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 The real difference between so-called “modern civilization” and the Dark Ages is energy – how we produce energy, how we store energy, how we move energy, how we convert energy from one form to another, and how we use energy (not necessarily in that order).
Energy can take many forms. In today’s world, the highest form of energy is, in my opinion, electricity. Without electricity, we, as a civilization, would still be in the stone age. Every “developed” country has established reasonably robust means of generating and distributing electricity. If the electricity goes out, virtually every other activity associated with civilization comes to a halt. Things do not return to normal until the electricity is restored.
The big fuss these days is how to generate and use electricity. What is the difference between green energy, renewable energy, and clean energy? According to some, any energy not generated by fossil fuels (e.g., coal, oil, or natural gas) is probably green, clean, and renewable (“GCR”). There are numerous problems with GCR energy. First, the energy
By John Jacobi
density of GCR is so low that there is no way there is enough acreage near population centers to build wind farms or solar farms large enough to support the day-to-day activities of
the population – much less any significant industrial activity. Second, the size of wind farms or solar farms necessary to produce meaningful quantities of electricity is enormous compared to fossil-fueled generation facilities. Third, the environmental impact of wind farms and solar farms is probably at least as significant as fossil-fueled generation plants of equivalent capacity (e.g., bird kill, potential impact on endangered flora and fauna, and the mining necessary to produce the raw materials to build wind farms or solar farms). Fourth, the electricity must be moved from the wind farms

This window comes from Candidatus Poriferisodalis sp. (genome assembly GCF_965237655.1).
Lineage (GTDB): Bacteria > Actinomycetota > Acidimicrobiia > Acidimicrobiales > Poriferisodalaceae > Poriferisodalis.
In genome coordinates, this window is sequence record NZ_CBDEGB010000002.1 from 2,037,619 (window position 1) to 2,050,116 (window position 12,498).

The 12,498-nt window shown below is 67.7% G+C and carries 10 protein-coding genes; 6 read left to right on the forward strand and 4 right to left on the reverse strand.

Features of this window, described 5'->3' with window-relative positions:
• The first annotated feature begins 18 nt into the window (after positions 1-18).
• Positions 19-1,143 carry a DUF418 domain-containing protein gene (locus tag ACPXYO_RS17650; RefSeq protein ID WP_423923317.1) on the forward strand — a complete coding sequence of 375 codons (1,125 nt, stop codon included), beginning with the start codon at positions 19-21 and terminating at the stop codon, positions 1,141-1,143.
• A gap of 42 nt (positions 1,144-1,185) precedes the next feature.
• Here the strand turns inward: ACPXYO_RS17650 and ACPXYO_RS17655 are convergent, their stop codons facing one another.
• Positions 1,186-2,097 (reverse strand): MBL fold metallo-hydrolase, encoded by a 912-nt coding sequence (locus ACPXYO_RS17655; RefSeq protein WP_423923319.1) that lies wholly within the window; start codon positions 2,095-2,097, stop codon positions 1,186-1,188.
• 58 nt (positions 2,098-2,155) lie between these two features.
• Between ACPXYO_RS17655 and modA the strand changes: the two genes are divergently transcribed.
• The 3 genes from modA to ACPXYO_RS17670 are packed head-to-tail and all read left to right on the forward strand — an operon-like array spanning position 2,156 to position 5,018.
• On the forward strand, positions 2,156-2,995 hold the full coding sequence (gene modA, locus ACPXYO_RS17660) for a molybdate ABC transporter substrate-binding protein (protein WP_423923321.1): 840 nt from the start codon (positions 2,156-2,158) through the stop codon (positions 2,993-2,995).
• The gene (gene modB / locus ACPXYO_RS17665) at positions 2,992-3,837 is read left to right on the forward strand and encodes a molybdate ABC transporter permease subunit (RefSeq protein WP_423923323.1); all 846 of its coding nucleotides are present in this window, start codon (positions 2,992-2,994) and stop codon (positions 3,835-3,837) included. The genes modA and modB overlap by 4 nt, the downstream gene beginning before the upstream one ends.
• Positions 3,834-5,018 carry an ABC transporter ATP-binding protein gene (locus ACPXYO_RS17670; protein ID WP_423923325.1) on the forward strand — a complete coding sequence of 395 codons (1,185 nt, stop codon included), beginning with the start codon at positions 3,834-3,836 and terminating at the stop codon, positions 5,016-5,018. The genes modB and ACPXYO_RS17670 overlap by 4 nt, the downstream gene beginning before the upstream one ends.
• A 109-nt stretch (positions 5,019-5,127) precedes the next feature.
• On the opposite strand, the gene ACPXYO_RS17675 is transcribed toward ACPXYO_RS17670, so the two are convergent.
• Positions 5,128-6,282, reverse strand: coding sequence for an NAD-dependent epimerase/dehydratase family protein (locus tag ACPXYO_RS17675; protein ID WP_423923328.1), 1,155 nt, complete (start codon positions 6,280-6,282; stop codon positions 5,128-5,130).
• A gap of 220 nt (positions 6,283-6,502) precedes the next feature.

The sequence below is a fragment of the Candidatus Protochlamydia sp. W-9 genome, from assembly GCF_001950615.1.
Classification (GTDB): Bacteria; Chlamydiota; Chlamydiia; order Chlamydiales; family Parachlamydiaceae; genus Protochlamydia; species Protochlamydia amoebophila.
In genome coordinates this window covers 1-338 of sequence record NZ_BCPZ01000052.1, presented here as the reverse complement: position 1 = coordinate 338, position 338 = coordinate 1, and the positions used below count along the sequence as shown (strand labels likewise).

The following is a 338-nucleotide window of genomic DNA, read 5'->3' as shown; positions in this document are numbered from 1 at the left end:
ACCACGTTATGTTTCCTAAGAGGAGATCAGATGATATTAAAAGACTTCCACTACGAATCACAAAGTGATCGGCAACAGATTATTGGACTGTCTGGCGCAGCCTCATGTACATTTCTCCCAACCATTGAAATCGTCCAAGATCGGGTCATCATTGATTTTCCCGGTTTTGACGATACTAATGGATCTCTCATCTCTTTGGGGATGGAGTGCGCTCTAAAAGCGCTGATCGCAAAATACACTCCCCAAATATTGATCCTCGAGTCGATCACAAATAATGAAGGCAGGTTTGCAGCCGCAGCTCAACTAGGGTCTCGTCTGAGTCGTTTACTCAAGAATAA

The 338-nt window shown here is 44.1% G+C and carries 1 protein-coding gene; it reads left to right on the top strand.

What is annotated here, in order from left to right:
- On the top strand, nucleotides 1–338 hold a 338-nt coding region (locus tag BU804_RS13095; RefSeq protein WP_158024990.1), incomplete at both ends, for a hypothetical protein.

or solar farms to the locations where it is to be consumed. The longer the distance, the greater the losses, and the more transmission corridor is needed. Fifth, wind farms or solar farms cannot reliably and continuously produce electricity so some means of storage must be provided (can you say huge arrays of batteries?) or fossil fuels must be used to ensure adequate supplies. Sixth, wind farms or solar farms cannot produce enough electricity to support industrial processes necessary to produce iron and steel and other raw materials necessary to manufacture wind turbines and solar much less concrete, automobiles, airplanes, trucks, railroad equipment, construction materials, etc., etc., etc. Seventh, there is no current technology to recycle wind turbines, solar panels, or batteries in the quantities necessary to support wind farms or solar farms.
Bottom line – in my opinion, every possible source of energy (i.e., electricity) should be pursued, BUT given the magnitude of fossil fuel reserves, GRC fuels should be used only when and where it makes economic sense to do so.
In the meantime, Call before you dig. Use the appropriate PPE. If something does not seem right, STOP and figure it out before something bad happens. Be safe out there!!
Update: In previous columns, I mentioned that, by law dated December 23, 2022, PHMSA was required by Congress to
issue a final rule on automatic and remote-controlled shut-
off valves no later than April 22, 2023, or get docked $5,000
per day. May 18, 2023, PHMSA posted a Notice of Proposed Rulemaking (88 FR 31890). June 30, 2023, PHMSA extended the Public Comment Period to August 16, 2023 (88 FR 42284). There is still no projected date for a final rule, and nothing has been added to the public docket. As a practical matter, it will almost certainly be at least 2024 before the rule goes final and it could easily be 2025.
John Jacobi retired from PHMSA. For questions or comments, email:
Energy and Civilization
 20 • Alabama 811
2023, Issue 4

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